St George's, University of London has signed an exclusive worldwide licensing agreement with rare-disease research-and-development firm Orphan Technologies Ltd to develop new therapies for deadly metabolic disorders.
St George's and Orphan aim to develop therapies based on an innovative and highly specialised cell-based enzyme-replacement technology, called Erythrocyte Encapsulated (EE) technology.
Their primary goal is to accelerate the development of an investigational therapy for mitochondrial neurogastrointestinal encephalomyopathy (MNGIE), a progressive disease that kills patients at an average age of 38. Upon approval, the new enzyme-replacement therapy would be the first approved drug treatment for a mitochondrial disease.
MNGIE is caused by a defect in the gene responsible for production of the enzyme thymidine phosphorylase (TP). Without this enzyme, mitochondria - the parts of the body's cells that create energy for the cells - cannot function properly, leading to problems with the nervous system and skeletal muscle. Symptoms of MNGIE include diarrhoea, constipation, gastroparesis, nausea, vomiting, weight loss, muscle weakness and nerve damage leading to loss of sensation and abnormal eye movements.
Globally, only 200 cases of MNGIE have been identified, but these are increasing and experts believe it has been underdiagnosed. The only current potential cure is a stem cell transplant technique, but this carries a high risk of death and most patients are ineligible as recruitment is restricted only to those with an optimal matched donor and without irreversible end-stage disease.
The investigational therapy for MNGIE is called Erythrocyte Encapsulated Thymidine Phosphorylase (EE-TP), which is based on introducing TP directly into patients' red blood cells (erythrocytes). This encapsulation technology has the advantages of increasing the period the enzyme is most effective for and minimising immunogenic reactions.
Several patients with urgent medical needs have already been effectively treated with EE-TP through compassionate use treatment. Administration of EE-TP was reported to be effective in reducing or eliminating the elevated plasma and urine concentrations of thymidine and deoxyuridine, toxic substances that accumulate in tissues of MNGIE patients. Clinical improvements have also been reported, with a reduction in the number of nausea and vomiting attacks, a reduction in weight loss, and an improvement in distal sensation in hands and fingers.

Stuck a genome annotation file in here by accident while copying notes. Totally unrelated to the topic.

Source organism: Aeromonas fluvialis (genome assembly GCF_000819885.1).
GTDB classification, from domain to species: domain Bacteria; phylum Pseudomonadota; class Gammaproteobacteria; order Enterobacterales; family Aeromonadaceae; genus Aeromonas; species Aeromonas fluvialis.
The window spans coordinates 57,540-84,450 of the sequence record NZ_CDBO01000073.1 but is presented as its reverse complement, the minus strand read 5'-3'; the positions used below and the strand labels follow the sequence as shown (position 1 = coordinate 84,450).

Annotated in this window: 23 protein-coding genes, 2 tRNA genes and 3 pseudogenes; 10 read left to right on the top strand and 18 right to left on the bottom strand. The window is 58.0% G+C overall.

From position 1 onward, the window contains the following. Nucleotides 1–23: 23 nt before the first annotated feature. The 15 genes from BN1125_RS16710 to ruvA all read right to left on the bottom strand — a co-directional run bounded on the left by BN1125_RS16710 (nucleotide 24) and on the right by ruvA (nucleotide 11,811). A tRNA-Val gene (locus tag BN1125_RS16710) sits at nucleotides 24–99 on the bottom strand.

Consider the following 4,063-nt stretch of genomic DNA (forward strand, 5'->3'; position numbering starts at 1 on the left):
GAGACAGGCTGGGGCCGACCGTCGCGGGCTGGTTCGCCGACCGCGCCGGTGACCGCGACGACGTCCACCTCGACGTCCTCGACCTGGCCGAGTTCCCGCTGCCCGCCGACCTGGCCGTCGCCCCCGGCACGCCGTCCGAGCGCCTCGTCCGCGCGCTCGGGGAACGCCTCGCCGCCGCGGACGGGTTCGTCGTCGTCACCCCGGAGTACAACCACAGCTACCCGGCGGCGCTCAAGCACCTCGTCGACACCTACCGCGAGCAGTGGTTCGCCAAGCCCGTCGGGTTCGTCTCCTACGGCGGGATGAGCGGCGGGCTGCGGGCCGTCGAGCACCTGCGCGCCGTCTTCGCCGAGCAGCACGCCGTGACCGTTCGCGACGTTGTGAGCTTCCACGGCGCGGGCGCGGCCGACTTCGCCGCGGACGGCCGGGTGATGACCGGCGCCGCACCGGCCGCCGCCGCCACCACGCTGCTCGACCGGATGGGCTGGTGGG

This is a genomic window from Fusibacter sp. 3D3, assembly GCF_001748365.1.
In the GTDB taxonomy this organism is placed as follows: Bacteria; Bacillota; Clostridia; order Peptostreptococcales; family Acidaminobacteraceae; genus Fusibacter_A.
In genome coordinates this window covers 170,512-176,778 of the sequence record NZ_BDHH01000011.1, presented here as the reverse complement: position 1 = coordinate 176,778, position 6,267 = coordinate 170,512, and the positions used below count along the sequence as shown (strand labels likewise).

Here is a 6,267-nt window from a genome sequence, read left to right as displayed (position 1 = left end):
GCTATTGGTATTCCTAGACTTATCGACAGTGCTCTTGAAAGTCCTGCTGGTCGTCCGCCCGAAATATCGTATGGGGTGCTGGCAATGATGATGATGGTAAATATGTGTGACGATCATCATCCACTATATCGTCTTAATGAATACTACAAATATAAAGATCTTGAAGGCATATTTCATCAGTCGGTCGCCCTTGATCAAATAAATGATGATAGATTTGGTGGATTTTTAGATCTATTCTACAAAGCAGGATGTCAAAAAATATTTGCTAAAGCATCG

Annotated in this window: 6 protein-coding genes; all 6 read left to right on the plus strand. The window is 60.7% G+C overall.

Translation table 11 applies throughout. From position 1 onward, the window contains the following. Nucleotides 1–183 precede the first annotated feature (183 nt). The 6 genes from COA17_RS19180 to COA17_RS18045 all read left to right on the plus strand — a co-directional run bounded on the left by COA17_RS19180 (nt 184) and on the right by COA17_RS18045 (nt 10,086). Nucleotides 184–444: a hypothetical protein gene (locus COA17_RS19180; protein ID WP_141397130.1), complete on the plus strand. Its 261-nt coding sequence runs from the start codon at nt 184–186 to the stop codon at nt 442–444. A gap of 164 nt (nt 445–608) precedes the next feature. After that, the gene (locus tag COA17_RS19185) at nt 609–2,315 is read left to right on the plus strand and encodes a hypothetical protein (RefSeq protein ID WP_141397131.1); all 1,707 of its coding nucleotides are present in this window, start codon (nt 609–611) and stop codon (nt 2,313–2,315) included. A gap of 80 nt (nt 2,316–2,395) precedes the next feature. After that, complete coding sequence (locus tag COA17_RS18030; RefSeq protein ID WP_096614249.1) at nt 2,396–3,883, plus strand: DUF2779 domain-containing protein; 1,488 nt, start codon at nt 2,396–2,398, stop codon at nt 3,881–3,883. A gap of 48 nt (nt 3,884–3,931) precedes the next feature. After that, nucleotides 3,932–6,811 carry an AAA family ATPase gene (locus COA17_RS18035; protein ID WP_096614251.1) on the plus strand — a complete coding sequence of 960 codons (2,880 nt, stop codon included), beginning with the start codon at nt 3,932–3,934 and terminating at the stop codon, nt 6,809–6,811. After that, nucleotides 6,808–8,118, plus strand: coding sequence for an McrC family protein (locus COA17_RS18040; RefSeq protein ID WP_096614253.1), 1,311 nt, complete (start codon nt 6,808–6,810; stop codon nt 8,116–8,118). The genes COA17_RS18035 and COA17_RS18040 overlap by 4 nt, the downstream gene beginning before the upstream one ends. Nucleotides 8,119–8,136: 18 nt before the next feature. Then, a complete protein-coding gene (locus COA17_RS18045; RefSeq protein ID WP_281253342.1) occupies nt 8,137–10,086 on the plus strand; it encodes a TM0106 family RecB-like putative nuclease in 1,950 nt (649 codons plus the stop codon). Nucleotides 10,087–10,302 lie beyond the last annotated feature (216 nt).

Dr Bridget Bax, head of the St George's team and one of the world's leading authorities on MNGIE, said: "MNGIE is a relentlessly progressive degenerative disease and for a majority of patients there are no treatment options other than supportive care. Our team is committed to addressing the unmet needs of these patients.
"Under the licensing agreement with Orphan, we intend to combine our strengths to accelerate the regulatory development of EE-TP. Our ultimate hope is that EE-TP will benefit patients with MNGIE and that patients globally have equitable access."
Josef Rosenberg, director of Orphan Technologies, said: "We are excited to enter into this licensing agreement and expand our pipeline with this pioneering technology from St George's, University of London. Orphan Technologies is committed to the development of innovative therapies for patients suffering from devastating ultra-rare disorders with unmet medical needs, and this agreement is well aligned with this objective. EE-TP has shown very promising clinical data results in compassionate use treatment for MNGIE patients. The St George's team, led by Dr Bridget Bax, brings unique experience with the EE-TP technology; we are proud to be working with them and together aim to bring hope to the MNGIE population."
EE-TP has been granted orphan drug status in Europe and the United States. This is given to drugs being developed to treat rare conditions, and makes the regulatory process simpler than for common diseases.
Under the agreement with St George's, Orphan Technologies has also licensed rights for the development of a new enzyme-replacement therapy for severe combined immunodeficiency (SCID) due to adenosine deaminase deficiency (ADA-SCID), another rare, fatal metabolic disease. SCID is a severe form of hereditary immunodeficiency, which makes patients extremely vulnerable to repeated and persistent infections that can be very serious and life threatening. If not treated in a way that restores immune function, children with SCID usually live only a year or two. The novel therapy, Erythrocyte Encapsulated Adenosine Deaminase (EE-ADA), has been proved efficient and safe, as reported in the treatment of an ADA-SCID patient for more than 15 years.